What do you do for Kaiser?
I actually have two roles. I am Vice President, Workplace Safety and Environmental Stewardship Officer. In that role, I work with senior KP leaders from labor and management to create a workplace free of injuries. As Environmental Stewardship Officer, I work with a council of committed leaders to integrate sustainability into all of KP's work in order to reduce health risks associated with environmental factors. In both activities, I draw on valuable partnerships with community groups.
How did you become involved at CEH?
Michael Green and I met at a gathering of Health Care Without Harm about ten years ago. I quickly learned that CEH had talented staff who wanted to help us advance our pollution prevention activities. What I found amazing over time is that CEH staff is always willing to do the legwork and secure the expertise to advance our shared interests. We asked CEH to help us convene a conference on green buildings in 2003 and they did everything from providing expert panelists to running the registration website. When we jointly convened a meeting of health care IT purchasers, they provided expertise that we continue to rely on today. CEH also helped broker a program that promotes effective e-waste management in the health care sector by using KP's efforts as a model.
How did you become interested in Environmental Health?
There were several geographers in my family, which may explain why I have always been fascinated by the relationship between humans and the planet. Growing up in West Virginia, a beautiful place of rolling green hills, gave me a first hand look at what mining did to the environment and to the health of miners. My family moved to Santa Barbara in 1969, shortly after a big oil spill there sparked widespread environmental activism and concern for the impact on public health. I had a special pair of beach shoes - everyone did - that were always covered with oil. I realized that I wanted to be engaged in work defined by a profound respect for nature and the health of all people.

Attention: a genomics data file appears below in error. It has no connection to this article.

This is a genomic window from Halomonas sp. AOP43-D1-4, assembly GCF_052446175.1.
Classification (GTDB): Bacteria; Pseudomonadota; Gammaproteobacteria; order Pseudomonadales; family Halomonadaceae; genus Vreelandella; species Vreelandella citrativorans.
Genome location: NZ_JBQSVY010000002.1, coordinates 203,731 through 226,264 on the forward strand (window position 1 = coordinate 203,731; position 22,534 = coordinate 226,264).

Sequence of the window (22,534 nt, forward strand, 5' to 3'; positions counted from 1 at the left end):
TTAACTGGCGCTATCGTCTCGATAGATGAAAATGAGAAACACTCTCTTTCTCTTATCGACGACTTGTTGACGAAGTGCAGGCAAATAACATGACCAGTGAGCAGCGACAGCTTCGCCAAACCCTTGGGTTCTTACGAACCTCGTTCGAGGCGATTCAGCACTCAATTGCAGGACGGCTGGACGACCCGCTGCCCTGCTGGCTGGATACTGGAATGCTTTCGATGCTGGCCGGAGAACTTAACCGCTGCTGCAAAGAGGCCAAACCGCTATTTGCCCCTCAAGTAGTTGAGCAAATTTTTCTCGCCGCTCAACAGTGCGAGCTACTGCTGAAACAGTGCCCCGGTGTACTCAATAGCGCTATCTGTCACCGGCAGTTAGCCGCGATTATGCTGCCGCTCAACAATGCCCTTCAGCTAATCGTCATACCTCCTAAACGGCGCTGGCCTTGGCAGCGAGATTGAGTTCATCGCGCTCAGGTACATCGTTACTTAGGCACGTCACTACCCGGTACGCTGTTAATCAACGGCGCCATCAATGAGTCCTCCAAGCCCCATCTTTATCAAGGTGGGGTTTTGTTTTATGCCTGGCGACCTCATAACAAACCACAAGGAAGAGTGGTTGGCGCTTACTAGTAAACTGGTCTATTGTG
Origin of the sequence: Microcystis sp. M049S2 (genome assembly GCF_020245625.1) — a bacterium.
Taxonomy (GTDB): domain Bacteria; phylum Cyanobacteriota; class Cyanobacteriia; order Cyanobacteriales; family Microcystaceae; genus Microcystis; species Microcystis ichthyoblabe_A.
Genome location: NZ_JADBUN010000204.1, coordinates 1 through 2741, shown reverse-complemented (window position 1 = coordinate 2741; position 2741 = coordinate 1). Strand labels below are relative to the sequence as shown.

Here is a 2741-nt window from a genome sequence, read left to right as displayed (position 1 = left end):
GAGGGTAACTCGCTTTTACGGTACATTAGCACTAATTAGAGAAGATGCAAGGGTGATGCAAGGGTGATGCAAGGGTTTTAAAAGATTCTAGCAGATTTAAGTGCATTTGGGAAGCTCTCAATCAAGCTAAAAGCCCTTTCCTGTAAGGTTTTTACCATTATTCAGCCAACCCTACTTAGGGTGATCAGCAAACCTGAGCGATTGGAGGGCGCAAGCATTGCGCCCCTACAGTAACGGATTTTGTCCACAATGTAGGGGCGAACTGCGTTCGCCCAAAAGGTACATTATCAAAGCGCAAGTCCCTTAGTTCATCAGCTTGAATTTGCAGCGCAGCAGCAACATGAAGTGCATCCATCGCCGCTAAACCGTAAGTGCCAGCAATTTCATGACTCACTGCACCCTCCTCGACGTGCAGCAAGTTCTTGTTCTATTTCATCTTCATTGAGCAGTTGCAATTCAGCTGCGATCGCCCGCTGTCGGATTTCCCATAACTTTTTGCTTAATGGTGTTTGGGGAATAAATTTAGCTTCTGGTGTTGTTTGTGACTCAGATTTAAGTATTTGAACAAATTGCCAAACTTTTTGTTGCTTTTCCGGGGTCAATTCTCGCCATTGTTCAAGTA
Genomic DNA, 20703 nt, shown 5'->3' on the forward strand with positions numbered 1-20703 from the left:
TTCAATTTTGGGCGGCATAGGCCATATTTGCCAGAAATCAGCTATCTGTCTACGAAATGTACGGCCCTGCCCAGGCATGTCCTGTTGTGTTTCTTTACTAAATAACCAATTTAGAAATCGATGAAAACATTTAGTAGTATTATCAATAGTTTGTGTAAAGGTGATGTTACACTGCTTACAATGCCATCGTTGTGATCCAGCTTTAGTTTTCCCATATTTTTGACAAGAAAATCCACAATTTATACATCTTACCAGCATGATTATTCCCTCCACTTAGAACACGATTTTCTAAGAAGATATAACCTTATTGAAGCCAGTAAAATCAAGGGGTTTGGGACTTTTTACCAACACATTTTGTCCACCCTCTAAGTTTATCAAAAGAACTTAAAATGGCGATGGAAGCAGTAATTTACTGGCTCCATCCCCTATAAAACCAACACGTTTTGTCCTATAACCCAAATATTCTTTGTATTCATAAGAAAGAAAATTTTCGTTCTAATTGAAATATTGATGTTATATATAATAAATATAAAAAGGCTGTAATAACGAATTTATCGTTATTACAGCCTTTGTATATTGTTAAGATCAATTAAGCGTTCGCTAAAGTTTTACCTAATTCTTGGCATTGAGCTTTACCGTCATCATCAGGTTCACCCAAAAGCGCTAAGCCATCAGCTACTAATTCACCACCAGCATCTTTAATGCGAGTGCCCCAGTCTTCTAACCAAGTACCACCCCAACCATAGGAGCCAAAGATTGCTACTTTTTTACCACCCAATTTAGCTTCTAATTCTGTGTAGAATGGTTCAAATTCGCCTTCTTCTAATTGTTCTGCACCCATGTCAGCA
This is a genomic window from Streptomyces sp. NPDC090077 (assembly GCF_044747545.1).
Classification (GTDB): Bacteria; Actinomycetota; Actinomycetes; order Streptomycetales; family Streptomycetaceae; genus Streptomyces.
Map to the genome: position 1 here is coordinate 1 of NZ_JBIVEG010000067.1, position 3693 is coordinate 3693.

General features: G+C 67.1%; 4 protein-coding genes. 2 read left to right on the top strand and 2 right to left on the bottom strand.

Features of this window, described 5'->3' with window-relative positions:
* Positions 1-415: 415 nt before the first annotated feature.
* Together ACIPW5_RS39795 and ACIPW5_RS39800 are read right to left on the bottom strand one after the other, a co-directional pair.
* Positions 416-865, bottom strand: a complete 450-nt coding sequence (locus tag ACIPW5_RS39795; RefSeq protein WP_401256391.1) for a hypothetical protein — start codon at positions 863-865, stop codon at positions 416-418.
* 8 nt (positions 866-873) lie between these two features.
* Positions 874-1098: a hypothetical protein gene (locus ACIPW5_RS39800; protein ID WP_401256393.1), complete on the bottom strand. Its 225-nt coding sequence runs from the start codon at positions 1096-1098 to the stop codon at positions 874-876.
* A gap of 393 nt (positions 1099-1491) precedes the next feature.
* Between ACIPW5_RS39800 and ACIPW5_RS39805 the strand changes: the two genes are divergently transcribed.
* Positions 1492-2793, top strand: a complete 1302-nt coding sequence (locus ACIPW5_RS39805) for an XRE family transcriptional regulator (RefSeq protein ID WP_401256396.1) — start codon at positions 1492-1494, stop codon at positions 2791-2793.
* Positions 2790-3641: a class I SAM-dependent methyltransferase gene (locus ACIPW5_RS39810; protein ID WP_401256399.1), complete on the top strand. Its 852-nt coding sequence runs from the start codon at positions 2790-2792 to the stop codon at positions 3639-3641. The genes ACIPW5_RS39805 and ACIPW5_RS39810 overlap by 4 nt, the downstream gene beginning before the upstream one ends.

What kinds of programs do you implement within Kaiser?
- Green procurement including promoting the use of products that are inherently safe for the environment.
- High-performance buildings which includes energy conservation, renewable energy and sustainable building materials.
- Sustainable operations including waste minimization, recycling, reprocessing, and greener cleaners.
- Healthy and sustainable food, which includes over two dozen on-site farmers' markets and serving local produce in patient meals at 19 regional Kaiser Permanente hospitals. The first vending machine in the country to offer Fair Trade coffee was at KP-Sacramento.
- For more information on KP's programs, go to www.kp.org/green.
What is your perspective on the relationship between environmental health and the healthcare industry?
Healthy communities and a healthy environment are critical to the health and wellness of every person. Environmental sustainability and social equity have direct, positive effects on individual and community health. We know that achieving total health begins with a healthy environment. This, together with a commitment to public dialogue, helps improve the health of our communities.
Add CEH's brand new feed onto your RSS list! It'll tell you when we update our website with up-to-the-minute news on important environmental health issues, information about our work, and the latest ideas for protecting your home and family from toxic chemicals.
Just visit www.ceh.org, and click the orange square on the right side of the URL bar.
(Caroline Cox pictured below with husband and occasional cookie baker Al Coddington.)
Caroline Cox is the nationally renowned environmental health scientist who leads CEH's research on toxic exposures. For this edition of the Corner, we asked Caroline to share a few tips to help people avoid some of the toxic chemicals that accompany Valentines Day.
Here's what Caroline had to say:
My husband Al is not someone who makes a big deal about presents. He rarely remembers my birthday unless our daughters remind him, he spends weeks making Scrooge-like remarks in December, and probably hasn't even thought about Valentine's Day in years.
But the first Valentine's Day after we met, he gave me a shoe box full of a half-dozen kinds of cookies that he had baked. Not only had he baked the cookies, he made up the recipes too. Those cookies became a family legend, and years later when we found the scrap of paper with th